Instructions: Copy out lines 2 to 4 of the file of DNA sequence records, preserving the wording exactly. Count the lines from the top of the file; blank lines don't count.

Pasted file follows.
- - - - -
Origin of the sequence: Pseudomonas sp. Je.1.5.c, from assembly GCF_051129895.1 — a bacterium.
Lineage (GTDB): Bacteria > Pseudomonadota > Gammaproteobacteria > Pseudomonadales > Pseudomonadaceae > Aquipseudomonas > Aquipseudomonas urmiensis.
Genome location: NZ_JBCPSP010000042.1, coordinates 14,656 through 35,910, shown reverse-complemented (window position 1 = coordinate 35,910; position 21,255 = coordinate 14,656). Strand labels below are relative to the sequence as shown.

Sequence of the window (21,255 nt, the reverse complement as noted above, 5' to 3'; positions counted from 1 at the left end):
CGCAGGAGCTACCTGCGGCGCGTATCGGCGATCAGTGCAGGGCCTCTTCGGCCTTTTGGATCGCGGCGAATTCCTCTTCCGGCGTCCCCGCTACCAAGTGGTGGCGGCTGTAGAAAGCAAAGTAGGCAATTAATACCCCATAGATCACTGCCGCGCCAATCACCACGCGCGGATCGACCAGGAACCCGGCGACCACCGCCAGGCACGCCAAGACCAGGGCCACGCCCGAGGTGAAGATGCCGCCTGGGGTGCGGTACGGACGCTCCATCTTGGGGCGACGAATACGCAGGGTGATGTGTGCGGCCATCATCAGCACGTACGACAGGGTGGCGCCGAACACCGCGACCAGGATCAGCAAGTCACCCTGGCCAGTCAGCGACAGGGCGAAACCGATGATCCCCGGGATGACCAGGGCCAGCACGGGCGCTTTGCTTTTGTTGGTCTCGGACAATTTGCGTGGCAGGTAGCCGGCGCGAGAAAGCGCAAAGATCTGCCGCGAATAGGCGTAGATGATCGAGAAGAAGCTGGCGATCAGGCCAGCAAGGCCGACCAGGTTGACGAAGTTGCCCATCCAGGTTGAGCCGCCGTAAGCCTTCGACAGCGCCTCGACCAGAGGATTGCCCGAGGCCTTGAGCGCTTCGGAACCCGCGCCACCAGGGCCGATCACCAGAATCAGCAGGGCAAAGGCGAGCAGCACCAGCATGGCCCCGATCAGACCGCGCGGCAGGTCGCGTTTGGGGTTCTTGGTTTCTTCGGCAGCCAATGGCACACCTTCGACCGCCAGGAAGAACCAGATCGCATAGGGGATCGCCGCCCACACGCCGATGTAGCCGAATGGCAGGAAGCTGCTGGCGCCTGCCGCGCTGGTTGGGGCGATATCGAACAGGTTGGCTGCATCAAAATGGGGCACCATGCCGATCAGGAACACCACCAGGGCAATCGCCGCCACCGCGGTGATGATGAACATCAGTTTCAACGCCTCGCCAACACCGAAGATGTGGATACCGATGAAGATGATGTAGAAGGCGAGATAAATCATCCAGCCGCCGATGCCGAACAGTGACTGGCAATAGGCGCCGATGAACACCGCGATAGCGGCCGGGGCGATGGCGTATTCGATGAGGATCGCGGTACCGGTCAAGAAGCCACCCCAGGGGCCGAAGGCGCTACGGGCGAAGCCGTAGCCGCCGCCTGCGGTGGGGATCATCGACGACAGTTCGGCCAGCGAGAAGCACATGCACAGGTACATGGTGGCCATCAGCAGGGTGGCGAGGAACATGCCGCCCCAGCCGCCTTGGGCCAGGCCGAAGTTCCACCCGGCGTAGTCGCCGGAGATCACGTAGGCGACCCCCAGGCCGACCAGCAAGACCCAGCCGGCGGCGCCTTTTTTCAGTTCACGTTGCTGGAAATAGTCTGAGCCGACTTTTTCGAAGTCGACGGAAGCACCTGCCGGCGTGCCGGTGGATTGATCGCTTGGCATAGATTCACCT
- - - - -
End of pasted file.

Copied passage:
Lineage (GTDB): Bacteria > Pseudomonadota > Gammaproteobacteria > Pseudomonadales > Pseudomonadaceae > Aquipseudomonas > Aquipseudomonas urmiensis.
Genome location: NZ_JBCPSP010000042.1, coordinates 14,656 through 35,910, shown reverse-complemented (window position 1 = coordinate 35,910; position 21,255 = coordinate 14,656). Strand labels below are relative to the sequence as shown.

Sequence of the window (21,255 nt, the reverse complement as noted above, 5' to 3'; positions counted from 1 at the left end):